Chasing Illusions in Gudvangen

Google Gudvangen. ‘Has she gone crazy?’ you might interject. ‘Here I pop by her post and she asks me to google the name?!’ Humour me for two seconds.

Atop the wikipedia page (you do not have to click further) dedicated to the small Viking village in Norway, you find yourself staring at an image of marvellously lofty peaks. The main peak in it has been squished and stretched up to look like a model lengthening her svelte body. Then you notice later, much later, that the topmost peak seems to show you the middle finger.

Somebody’s idea of awful humour.

The day we reached Els’ cottage in Norheimsund we drove straight up into the county of Sogn og Fjordane. Gullible us inched closer and closer yet the peak did not materialise. Something was terribly wrong. The GPS informed us that we were there.

If you can look high and low for a peak, we did the job alright.

Then there we were in the middle of a valley that looked like it had been scooped out of the surrounding steep mountains, parts of which carried patches of fresh snow. A row of waterfalls gushed down in slender threads of white from the mountains, at the foot of which stood a handful of white and red cottages and a harbour.

Welcome to Gudvangen. Not least like the photo we had seen. The jaws dropped once in disappointment – I cannot lie about that – but then it did drop once again in recognition of the tranquil beauty towering above us.

Dwarfed by the mountains, I stood there and wondered about what the Vikings must have felt when they arrived in this scenic spot on Nærøyfjord and transformed it into their market place. Did their seafaring nature make them glad that they had chanced upon this sublime Norwegian landscape? Or were they intimidated by the mountains that stood guard around the valley like antiquated sentinels. Who knows, but they did not survive the 12th-century onslaught of black plague. People returned to Gudvangen only when hundreds of years had passed by.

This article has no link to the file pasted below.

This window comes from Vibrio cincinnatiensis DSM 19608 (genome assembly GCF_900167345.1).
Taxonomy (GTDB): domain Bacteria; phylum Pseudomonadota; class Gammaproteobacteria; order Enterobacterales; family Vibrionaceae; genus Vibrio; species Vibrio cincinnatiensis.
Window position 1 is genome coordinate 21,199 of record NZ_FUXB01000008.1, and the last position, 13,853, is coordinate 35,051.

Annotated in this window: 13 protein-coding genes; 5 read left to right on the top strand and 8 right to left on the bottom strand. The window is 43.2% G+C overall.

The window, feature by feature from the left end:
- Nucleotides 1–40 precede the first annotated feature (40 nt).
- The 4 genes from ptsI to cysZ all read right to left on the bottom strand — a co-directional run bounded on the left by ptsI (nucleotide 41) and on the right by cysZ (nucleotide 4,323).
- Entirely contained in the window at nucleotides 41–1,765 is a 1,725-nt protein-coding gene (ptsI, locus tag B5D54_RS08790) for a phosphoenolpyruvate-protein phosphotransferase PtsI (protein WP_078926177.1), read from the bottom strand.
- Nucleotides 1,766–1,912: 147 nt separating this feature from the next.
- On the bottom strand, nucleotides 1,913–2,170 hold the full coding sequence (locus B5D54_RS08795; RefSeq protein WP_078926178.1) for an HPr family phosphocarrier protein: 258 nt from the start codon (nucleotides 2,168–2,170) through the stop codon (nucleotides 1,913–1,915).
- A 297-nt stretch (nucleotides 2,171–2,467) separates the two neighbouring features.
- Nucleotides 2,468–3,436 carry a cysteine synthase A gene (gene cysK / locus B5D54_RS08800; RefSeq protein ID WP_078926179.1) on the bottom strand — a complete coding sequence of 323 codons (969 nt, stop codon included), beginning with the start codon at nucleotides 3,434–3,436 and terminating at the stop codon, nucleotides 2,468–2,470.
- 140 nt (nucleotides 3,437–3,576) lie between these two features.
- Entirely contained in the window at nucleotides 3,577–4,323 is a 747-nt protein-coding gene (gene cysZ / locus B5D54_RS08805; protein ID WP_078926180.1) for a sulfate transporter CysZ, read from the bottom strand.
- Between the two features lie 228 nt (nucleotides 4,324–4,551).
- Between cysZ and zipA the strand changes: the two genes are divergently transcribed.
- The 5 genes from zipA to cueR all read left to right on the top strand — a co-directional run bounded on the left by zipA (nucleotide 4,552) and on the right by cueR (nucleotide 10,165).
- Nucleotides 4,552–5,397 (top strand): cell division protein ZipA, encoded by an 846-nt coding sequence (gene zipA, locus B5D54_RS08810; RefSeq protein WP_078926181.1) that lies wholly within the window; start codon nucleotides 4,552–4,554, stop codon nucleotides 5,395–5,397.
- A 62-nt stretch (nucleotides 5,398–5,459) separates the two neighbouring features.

Some of these Viking graves are to be found nearby. Hiking paths lead you into other pretty villages but it was too late for us to start on a hike. We never got the chance to do any hike (Trolltunga or Gudvangen) given the rains holding sway over the next few days that we spent in Hordaland. We did however bask in the shadow of those mountains as we popped into Gudvangen Fjordtell, a hotel that makes you think you are entering a Viking home, its roofs charmingly sheathed in grass. Inside the hotel’s cafe, I bought a wrap, the price of which was pure extortion. Then in Norway, you are holding onto your purses in vain if you decide to venture into any eatery.

An astonishingly expensive wrap in our bellies and mixed feelings of satisfaction and dissatisfaction (strange bedfellows) mingling in our minds, we left Gudvangen, the village whose name translated, reads, ‘God’s fields by the water’.

The Weathered Viking of Gudvangen
Roads that take you into Gudvangen, flanked by dramatic mountains.
Cottages in the village


One of the highest waterfalls in Norway is this, Kjelfossen.


Gudvangen Fjordtell
Ferry dock where cruise ships roll in from time to time


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Hamlets that pop up after you have left Gudvangen behind

Where to Stay: If you want to do hikes in the area, it would be a good idea to stay in Gudvangen. You have all of two choices: Pitch up a tent or mobile home at Gudvangen Camping. Prices range between NOK 500 to NOK 800 per night. Or  put up at the Viking-inspired hotel called Gudvangen Fjordtell.

What to do:

The Magic White Caves of Gudvangen